When Allie Morton rents an isolated lake cabin near the picturesque village of Gosbury, she only wants a quiet place to sort herself out after an abusive marriage. The last thing she expects is an encounter with a ghost that takes her back to the Regency era. At first Allie doubts her own sanity, but when she delves into the tragic fate of Elizabeth Williamson, the mysteriWhen Allie Morton rents an isolated lake cabin near the picturesque village of Gosbury, she only wants a quiet place to sort herself out after an abusive marriage. The last thing she expects is an encounter with a ghost that takes her back to the Regency era. At first Allie doubts her own sanity, but when she delves into the tragic fate of Elizabeth Williamson, the mysterious woman from two centuries ago, she doesn't just uncover a dark secret of the past - she opens a new venue to her future....
|Number of Pages||:||250 Pages|
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The Landlord Reviews
"The Landlord" by Hannah Ross is a captivating historical novel that engages from the start. With wonderful characters and a plot that is heartwarming and entertaining, this book is truly an exceptional read. Follow Allie Morton on her journey of self discovery and empowerment after a marriage breakdown. Travelling half way across England to a rustic small town far away from her old life, Allie rents out a small cottage surrounded by a beautiful lake. Here she meets many new friends, including "The Landlord". Things start to become strange when faced with a ghost from the passed who appears on the lake. The ghost, Elizabeth Williamson, appears dressed from centuries ago, and she is determined to have her message heard about her tragic past. Can Allie and Elizabeth help each other move on? And how is the Landlord involved in Allie's new life?A plot that is rich in details from the Regency area, "The Landlord" is a really well researched novel. The narrative that focus on the present with glimpses to the past, displays a plot that is both creative and original. This easy to read page turner will be hard to put down."The Landlord" showcases a cast of warm characters that are hard not to love, including many from the local village. With attention to detail and ongoing character development, it is easy for the characters to feel familiar and invoke an interest in their outcome. Additionally, the well researched details of the characters from the Regency era make both time periods more realistic.A stand out feature which historical readers will love is the portrayal of the lives of those in the Regency period and the misfortunes they faced. Hannah Ross writes the historical elements with such passion that makes the period feel real, and the tragedy faced wanting justice."The Landlord" by Hannah Ross is a truly great read and I recommend this book to readers who love historical fiction from the Regency era. It is a stand alone book that doesn't rely on more in the series to get the the ending. I look forward to reading more of Hannah Ross's books in her range. This is a voluntary review based on receiving the book in advance.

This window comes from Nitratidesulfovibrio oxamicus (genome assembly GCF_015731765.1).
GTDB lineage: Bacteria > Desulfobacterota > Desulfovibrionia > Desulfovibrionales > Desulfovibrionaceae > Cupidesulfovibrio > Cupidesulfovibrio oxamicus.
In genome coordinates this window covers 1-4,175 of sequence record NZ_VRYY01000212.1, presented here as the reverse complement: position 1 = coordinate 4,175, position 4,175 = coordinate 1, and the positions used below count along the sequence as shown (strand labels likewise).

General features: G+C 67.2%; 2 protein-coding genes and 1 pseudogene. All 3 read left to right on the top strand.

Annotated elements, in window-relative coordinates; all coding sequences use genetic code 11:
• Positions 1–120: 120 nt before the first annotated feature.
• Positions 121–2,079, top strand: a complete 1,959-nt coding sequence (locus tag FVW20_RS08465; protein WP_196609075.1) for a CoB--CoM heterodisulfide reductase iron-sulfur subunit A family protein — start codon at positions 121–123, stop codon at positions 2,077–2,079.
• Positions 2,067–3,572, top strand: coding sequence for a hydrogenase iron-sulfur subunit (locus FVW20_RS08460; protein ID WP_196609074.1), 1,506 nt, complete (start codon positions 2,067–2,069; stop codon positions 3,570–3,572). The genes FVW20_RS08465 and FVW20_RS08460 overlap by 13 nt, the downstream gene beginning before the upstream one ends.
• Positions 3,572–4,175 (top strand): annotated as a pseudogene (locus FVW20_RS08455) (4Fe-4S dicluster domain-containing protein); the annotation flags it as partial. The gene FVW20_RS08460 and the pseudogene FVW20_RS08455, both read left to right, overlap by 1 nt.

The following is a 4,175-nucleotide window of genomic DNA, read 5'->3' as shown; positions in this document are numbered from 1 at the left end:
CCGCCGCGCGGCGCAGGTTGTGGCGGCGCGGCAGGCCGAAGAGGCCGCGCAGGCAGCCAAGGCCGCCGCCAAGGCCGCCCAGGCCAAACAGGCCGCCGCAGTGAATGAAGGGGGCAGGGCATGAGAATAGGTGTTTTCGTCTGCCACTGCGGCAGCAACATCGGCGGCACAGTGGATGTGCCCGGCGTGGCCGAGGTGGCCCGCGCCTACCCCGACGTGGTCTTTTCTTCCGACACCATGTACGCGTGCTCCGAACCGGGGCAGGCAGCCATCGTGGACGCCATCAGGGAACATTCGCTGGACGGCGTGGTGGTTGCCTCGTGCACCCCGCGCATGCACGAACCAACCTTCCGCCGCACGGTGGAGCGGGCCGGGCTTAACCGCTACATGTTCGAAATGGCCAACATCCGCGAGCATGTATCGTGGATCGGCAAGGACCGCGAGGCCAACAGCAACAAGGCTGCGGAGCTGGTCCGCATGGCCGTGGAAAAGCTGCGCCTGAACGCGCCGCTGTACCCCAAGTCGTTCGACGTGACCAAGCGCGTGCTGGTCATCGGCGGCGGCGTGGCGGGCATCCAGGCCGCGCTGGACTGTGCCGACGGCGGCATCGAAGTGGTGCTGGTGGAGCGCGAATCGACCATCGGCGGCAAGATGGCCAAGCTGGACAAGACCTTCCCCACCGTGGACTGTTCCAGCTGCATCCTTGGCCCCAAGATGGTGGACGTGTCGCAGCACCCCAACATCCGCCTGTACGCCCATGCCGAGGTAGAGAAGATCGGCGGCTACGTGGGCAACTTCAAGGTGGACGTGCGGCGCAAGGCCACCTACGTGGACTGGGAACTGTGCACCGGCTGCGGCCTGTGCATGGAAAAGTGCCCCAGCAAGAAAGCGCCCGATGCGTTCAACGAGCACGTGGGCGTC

4.5 stars. I received this book for an honest review from the GR group "Making Connections"The story is about a woman going through a divorce and she has limited funds, so she rents a cheap cottage in the Lake district. The house turns out to be nothing like she imagined and is in need of repair. Luckily she has a friendly and capable landlord on hand to make repairs.The cottage is in a remote area right on the lake front, and it is there that she first catches a glimpse of the local legendary ghost, "The lady of the lake"It isn't long before the main character is trying to solve the mystery of a beautiful lady spirit.I enjoyed this book and being immersed in all the characters lives as well as the ghost' s story too. This story is a mixture of both modern and historical and it works well together. A love story? a tragic love story? It's well worth reading to find out.Thank you to the author for supplying me with the book to read.